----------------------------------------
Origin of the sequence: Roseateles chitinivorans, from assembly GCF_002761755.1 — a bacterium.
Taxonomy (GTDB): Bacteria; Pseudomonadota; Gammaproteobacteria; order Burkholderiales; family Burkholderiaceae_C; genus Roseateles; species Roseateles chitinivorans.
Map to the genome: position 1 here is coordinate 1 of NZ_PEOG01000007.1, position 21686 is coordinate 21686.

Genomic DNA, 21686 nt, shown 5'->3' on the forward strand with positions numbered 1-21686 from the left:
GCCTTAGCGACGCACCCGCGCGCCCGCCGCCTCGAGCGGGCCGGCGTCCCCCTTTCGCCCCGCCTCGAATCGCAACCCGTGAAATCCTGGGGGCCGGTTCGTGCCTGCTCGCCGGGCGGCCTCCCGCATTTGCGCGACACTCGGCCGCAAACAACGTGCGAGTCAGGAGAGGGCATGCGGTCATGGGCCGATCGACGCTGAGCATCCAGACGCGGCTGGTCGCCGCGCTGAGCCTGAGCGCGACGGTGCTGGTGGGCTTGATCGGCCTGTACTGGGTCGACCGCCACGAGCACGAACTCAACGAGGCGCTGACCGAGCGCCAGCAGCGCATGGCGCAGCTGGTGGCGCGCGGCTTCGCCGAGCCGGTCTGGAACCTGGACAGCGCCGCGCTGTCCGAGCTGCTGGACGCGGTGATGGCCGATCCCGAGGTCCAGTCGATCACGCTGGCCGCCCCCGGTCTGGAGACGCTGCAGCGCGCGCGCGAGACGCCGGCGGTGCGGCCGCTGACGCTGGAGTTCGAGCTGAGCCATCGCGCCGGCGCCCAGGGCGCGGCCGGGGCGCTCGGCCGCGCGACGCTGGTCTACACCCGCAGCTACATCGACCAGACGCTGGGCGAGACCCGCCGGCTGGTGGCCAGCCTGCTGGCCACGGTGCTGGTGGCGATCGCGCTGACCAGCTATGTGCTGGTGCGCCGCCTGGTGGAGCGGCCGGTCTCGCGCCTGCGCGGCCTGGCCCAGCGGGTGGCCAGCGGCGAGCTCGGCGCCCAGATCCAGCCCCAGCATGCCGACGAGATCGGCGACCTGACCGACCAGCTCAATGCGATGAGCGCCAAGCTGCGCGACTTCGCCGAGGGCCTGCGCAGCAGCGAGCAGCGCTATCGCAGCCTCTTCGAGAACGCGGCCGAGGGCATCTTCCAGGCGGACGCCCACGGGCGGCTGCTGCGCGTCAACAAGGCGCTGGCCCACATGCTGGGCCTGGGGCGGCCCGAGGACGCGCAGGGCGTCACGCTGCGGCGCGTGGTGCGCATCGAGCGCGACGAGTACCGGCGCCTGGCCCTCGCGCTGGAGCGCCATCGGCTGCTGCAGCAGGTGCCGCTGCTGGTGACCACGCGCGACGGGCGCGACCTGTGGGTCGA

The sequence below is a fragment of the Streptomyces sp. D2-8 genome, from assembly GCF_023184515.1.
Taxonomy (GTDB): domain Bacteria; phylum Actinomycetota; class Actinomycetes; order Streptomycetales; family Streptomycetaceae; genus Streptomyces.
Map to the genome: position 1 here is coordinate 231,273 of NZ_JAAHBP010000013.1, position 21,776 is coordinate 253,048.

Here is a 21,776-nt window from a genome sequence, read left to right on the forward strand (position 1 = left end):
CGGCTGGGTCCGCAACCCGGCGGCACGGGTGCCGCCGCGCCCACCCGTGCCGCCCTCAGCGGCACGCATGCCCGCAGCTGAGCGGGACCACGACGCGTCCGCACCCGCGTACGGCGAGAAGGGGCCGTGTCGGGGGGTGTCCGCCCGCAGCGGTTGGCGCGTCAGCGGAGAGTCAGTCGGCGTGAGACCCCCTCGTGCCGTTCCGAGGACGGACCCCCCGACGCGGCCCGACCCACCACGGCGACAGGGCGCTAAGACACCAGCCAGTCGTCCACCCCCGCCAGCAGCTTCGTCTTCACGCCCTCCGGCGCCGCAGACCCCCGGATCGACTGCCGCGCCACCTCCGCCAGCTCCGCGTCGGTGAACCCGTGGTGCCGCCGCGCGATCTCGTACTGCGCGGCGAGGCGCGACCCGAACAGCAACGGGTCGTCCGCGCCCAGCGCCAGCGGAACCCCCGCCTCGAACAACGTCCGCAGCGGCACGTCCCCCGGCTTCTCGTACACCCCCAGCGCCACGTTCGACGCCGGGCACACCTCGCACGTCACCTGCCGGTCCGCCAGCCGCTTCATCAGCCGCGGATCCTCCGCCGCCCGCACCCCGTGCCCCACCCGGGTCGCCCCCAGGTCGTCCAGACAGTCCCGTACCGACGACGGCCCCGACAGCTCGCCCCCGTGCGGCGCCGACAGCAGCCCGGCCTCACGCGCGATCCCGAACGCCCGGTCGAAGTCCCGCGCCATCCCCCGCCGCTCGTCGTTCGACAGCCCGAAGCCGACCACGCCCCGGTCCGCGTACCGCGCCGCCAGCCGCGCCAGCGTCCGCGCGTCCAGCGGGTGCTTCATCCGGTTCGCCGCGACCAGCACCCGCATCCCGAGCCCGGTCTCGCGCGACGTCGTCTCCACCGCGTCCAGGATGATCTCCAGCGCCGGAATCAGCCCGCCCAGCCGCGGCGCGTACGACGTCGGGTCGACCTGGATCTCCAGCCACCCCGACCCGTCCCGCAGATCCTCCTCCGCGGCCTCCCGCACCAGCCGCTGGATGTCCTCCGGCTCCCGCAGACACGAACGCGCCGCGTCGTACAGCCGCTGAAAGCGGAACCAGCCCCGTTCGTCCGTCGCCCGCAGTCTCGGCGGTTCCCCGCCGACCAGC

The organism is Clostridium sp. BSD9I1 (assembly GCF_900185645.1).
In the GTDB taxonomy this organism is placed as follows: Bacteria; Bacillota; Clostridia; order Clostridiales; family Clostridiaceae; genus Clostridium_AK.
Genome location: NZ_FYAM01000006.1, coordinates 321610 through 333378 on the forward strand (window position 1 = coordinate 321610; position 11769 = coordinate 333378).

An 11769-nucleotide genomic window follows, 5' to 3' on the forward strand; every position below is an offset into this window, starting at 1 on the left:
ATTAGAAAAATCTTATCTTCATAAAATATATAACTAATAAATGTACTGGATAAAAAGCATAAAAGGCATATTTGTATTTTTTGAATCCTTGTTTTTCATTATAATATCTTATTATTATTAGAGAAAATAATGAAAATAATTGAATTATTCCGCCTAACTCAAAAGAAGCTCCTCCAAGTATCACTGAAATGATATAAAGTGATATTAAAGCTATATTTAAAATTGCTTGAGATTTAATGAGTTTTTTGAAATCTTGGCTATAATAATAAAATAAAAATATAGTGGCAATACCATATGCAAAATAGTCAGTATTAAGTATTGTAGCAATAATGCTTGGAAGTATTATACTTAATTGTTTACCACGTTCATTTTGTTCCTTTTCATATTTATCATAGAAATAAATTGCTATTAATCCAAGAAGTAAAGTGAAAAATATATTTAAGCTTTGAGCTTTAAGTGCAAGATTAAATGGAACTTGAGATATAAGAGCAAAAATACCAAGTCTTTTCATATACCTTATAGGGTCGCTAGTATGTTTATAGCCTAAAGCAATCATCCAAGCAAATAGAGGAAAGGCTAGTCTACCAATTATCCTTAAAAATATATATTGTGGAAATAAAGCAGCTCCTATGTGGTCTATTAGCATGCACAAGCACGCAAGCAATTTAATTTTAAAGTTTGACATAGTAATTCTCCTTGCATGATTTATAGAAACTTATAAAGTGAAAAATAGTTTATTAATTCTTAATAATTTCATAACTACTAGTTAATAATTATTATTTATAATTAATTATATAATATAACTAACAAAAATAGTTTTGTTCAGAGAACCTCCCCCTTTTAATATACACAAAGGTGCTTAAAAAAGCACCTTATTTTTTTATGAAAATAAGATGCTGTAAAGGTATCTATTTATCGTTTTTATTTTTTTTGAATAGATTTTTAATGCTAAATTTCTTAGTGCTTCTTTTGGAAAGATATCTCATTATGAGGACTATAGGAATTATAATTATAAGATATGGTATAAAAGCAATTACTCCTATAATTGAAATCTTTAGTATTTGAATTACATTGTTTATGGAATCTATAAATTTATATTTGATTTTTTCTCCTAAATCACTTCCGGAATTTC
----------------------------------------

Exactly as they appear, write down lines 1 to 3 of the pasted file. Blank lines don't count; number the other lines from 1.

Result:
Origin of the sequence: Roseateles chitinivorans, from assembly GCF_002761755.1 — a bacterium.
Taxonomy (GTDB): Bacteria; Pseudomonadota; Gammaproteobacteria; order Burkholderiales; family Burkholderiaceae_C; genus Roseateles; species Roseateles chitinivorans.
Map to the genome: position 1 here is coordinate 1 of NZ_PEOG01000007.1, position 21686 is coordinate 21686.